Imaging Mass Spectrometry and Lectin Analysis of N-Linked Glycans in Carbohydrate Antigen-Defined Pancreatic Cancer Tissues

Mol Cell Proteomics. 2021:20:100012. doi: 10.1074/mcp.RA120.002256. Epub 2020 Dec 8.


The early detection of pancreatic ductal adenocarcinoma (PDAC) is a complex clinical obstacle yet is key to improving the overall likelihood of patient survival. Current and prospective carbohydrate biomarkers carbohydrate antigen 19-9 (CA19-9) and sialylated tumor-related antigen (sTRA) are sufficient for surveilling disease progression yet are not approved for delineating PDAC from other abdominal cancers and noncancerous pancreatic pathologies. To further understand these glycan epitopes, an imaging mass spectrometry (IMS) approach was used to assess the N-glycome of the human pancreas and pancreatic cancer in a cohort of patients with PDAC represented by tissue microarrays and whole-tissue sections. Orthogonally, these same tissues were characterized by multiround immunofluorescence that defined expression of CA19-9 and sTRA as well as other lectins toward carbohydrate epitopes with the potential to improve PDAC diagnosis. These analyses revealed distinct differences not only in N-glycan spatial localization across both healthy and diseased tissues but importantly between different biomarker-categorized tissue samples. Unique sulfated biantennary N-glycans were detected specifically in normal pancreatic islets. N-glycans from CA19-9-expressing tissues tended to be biantennary, triantennary, and tetra-antennary structures with both core and terminal fucose residues and bisecting GlcNAc. These N-glycans were detected in less abundance in sTRA-expressing tumor tissues, which favored triantennary and tetra-antennary structures with polylactosamine extensions. Increased sialylation of N-glycans was detected in all tumor tissues. A candidate new biomarker derived from IMS was further explored by fluorescence staining with selected lectins on the same tissues. The lectins confirmed the expression of the epitopes in cancer cells and revealed different tumor-associated staining patterns between glycans with bisecting GlcNAc and those with terminal GlcNAc. Thus, the combination of lectin-immunohistochemistry and lectin-IMS techniques produces more complete information for tumor classification than the individual analyses alone. These findings potentiate the development of early assessment technologies to rapidly and specifically identify PDAC in the clinic that may directly impact patient outcomes.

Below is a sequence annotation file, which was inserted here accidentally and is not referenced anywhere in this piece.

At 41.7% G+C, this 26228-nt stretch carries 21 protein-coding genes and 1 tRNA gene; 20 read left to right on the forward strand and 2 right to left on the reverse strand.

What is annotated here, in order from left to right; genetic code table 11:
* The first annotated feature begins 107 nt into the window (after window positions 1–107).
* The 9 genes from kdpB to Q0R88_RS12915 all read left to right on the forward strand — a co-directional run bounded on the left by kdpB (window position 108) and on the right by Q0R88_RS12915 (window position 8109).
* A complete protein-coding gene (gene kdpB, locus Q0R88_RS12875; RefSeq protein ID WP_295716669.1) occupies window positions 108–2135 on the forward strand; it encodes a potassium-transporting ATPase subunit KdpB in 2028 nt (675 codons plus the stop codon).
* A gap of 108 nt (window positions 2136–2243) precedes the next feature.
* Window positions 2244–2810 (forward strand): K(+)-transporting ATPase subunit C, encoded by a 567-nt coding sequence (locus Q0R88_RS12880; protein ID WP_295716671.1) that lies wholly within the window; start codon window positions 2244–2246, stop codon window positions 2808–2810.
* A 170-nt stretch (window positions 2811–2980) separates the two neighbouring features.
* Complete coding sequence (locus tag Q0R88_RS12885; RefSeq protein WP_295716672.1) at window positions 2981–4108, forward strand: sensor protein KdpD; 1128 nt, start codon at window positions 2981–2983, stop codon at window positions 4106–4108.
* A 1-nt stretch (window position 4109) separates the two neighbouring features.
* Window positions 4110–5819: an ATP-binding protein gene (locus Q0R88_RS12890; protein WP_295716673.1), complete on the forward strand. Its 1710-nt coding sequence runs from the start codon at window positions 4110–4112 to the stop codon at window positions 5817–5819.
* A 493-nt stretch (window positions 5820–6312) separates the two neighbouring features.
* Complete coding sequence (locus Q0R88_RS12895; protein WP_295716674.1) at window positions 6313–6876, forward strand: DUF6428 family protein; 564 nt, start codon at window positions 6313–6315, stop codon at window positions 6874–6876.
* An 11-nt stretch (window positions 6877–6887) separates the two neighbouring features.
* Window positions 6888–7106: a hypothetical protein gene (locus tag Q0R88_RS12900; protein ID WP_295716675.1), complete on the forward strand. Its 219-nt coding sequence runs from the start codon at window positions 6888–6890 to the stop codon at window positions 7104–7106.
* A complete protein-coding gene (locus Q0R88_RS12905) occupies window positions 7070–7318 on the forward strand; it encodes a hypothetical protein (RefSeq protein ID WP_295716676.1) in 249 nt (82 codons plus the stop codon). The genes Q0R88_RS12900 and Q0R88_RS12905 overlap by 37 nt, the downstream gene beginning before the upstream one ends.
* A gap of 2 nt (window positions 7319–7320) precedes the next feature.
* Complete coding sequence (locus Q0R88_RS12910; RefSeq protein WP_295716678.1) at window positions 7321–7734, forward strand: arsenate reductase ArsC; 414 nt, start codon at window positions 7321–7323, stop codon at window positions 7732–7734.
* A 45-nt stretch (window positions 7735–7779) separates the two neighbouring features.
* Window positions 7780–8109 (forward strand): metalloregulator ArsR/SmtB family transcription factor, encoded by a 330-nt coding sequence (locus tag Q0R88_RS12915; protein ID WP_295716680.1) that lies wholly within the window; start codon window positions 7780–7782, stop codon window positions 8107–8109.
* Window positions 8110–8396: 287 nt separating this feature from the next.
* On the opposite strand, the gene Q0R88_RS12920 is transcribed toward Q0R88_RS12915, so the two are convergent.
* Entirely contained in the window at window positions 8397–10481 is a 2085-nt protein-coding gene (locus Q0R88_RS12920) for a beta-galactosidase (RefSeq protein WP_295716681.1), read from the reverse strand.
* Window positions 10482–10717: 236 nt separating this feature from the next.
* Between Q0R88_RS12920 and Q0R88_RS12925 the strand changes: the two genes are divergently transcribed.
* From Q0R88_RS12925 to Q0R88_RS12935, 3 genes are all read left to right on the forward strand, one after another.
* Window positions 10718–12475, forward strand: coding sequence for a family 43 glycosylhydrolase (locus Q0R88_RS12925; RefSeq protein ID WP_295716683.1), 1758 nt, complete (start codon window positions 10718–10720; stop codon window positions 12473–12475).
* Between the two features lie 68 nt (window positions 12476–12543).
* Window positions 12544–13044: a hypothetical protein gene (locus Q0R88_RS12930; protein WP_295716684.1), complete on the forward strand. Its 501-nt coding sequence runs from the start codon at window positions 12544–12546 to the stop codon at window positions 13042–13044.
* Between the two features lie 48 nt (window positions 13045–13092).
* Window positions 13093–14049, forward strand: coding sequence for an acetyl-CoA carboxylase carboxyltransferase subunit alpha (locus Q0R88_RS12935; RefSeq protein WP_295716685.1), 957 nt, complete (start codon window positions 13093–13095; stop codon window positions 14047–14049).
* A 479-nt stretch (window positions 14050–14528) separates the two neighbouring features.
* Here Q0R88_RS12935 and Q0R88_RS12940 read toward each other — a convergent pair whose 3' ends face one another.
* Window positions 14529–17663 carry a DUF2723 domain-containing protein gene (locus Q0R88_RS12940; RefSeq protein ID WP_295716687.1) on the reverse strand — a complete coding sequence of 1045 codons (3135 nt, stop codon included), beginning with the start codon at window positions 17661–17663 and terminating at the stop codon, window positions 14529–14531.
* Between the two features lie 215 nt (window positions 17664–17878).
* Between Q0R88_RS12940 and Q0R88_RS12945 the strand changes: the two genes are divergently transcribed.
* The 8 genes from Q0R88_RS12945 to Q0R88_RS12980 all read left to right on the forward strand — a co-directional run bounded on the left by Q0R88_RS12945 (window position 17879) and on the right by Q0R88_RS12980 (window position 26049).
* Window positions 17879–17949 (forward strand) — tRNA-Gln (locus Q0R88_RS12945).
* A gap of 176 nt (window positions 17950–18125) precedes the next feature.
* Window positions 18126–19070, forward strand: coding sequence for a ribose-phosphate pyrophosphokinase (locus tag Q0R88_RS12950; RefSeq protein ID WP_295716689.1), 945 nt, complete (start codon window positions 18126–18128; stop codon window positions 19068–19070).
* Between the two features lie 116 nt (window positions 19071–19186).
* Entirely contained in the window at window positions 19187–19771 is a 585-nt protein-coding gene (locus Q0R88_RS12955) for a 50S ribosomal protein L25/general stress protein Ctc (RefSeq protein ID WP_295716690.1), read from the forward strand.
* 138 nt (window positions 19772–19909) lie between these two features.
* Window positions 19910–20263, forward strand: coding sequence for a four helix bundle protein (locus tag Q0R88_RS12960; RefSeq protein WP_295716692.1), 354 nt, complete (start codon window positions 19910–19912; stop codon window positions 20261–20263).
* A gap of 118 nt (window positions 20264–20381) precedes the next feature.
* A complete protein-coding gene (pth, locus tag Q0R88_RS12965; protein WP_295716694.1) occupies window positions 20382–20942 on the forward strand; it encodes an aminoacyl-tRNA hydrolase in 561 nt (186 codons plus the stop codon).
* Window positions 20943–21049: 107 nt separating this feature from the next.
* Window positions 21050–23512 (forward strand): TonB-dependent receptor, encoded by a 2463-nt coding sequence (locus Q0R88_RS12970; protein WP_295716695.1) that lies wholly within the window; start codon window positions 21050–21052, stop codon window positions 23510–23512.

Keywords: CA19-9; MALDI; N-glycans; biomarkers; glycosylation; imaging mass spectrometry; lectins; pancreatic cancer.

Publication types

  • Research Support, N.I.H., Extramural
  • Research Support, Non-U.S. Gov't

MeSH terms

  • Antigens, Tumor-Associated, Carbohydrate / metabolism*
  • Biomarkers, Tumor / metabolism*
  • Carcinoma, Pancreatic Ductal / metabolism*
  • Humans
  • Immunohistochemistry
  • Lectins / metabolism*
  • Mass Spectrometry
  • Pancreas / metabolism
  • Pancreatic Neoplasms / metabolism*
  • Polysaccharides / metabolism*


  • Antigens, Tumor-Associated, Carbohydrate
  • Biomarkers, Tumor
  • Lectins
  • Polysaccharides
  • carbohydrate antigen 199, human